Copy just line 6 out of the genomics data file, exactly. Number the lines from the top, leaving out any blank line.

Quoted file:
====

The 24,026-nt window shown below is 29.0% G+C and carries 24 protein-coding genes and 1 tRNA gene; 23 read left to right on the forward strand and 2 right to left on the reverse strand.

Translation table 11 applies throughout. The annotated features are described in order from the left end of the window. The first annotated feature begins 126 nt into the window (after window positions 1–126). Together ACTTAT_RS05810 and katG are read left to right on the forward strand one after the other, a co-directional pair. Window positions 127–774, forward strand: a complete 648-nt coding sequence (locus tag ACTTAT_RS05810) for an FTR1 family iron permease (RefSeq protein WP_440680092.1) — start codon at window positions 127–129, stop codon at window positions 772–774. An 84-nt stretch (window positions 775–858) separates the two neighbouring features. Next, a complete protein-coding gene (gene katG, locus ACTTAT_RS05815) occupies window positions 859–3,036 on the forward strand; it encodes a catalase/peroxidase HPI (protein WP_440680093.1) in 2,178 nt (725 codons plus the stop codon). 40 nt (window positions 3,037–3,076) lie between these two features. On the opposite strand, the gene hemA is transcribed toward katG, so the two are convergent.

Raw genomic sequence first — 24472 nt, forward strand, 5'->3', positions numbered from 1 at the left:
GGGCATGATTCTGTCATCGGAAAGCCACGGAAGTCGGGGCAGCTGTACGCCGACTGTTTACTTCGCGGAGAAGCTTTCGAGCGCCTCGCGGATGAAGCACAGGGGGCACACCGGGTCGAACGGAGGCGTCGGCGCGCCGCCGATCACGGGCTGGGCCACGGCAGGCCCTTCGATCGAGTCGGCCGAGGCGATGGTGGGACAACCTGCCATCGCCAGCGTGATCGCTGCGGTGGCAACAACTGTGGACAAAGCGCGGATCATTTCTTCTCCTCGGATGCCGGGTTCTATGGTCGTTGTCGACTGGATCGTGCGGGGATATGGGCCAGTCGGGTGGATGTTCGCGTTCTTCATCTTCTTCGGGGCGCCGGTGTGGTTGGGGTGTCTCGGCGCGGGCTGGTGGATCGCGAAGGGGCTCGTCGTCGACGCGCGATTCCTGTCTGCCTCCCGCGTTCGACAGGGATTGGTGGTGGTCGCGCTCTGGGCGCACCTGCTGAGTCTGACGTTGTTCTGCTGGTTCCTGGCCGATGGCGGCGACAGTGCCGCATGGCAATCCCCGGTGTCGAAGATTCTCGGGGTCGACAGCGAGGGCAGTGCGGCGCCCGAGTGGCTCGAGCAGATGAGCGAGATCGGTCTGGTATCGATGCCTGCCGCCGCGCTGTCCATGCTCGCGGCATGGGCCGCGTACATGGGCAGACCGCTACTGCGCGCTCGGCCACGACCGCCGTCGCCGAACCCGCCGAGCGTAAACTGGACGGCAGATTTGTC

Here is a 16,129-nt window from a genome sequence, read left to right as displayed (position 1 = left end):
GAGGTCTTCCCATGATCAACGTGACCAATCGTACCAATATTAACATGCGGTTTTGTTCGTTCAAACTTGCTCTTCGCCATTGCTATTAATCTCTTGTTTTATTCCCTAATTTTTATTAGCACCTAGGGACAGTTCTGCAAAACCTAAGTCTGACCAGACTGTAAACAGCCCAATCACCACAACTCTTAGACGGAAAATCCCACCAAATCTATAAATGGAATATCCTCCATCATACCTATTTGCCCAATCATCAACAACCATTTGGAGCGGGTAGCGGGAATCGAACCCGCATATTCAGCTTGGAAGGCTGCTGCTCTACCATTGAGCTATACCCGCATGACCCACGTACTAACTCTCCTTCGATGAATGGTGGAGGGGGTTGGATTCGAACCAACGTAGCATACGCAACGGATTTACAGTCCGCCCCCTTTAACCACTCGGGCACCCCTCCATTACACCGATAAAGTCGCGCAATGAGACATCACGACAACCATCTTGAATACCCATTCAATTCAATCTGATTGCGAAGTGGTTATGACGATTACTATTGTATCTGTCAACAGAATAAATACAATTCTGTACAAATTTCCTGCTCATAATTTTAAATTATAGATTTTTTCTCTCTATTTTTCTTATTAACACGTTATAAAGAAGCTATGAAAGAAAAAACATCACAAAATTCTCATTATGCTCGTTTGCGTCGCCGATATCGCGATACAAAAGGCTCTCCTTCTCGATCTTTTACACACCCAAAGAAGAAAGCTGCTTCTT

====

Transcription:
GAGGTCTTCCCATGATCAACGTGACCAATCGTACCAATATTAACATGCGGTTTTGTTCGTTCAAACTTGCTCTTCGCCATTGCTATTAATCTCTTGTTTTATTCCCTAATTTTTATTAGCACCTAGGGACAGTTCTGCAAAACCTAAGTCTGACCAGACTGTAAACAGCCCAATCACCACAACTCTTAGACGGAAAATCCCACCAAATCTATAAATGGAATATCCTCCATCATACCTATTTGCCCAATCATCAACAACCATTTGGAGCGGGTAGCGGGAATCGAACCCGCATATTCAGCTTGGAAGGCTGCTGCTCTACCATTGAGCTATACCCGCATGACCCACGTACTAACTCTCCTTCGATGAATGGTGGAGGGGGTTGGATTCGAACCAACGTAGCATACGCAACGGATTTACAGTCCGCCCCCTTTAACCACTCGGGCACCCCTCCATTACACCGATAAAGTCGCGCAATGAGACATCACGACAACCATCTTGAATACCCATTCAATTCAATCTGATTGCGAAGTGGTTATGACGATTACTATTGTATCTGTCAACAGAATAAATACAATTCTGTACAAATTTCCTGCTCATAATTTTAAATTATAGATTTTTTCTCTCTATTTTTCTTATTAACACGTTATAAAGAAGCTATGAAAGAAAAAACATCACAAAATTCTCATTATGCTCGTTTGCGTCGCCGATATCGCGATACAAAAGGCTCTCCTTCTCGATCTTTTACACACCCAAAGAAGAAAGCTGCTTCTT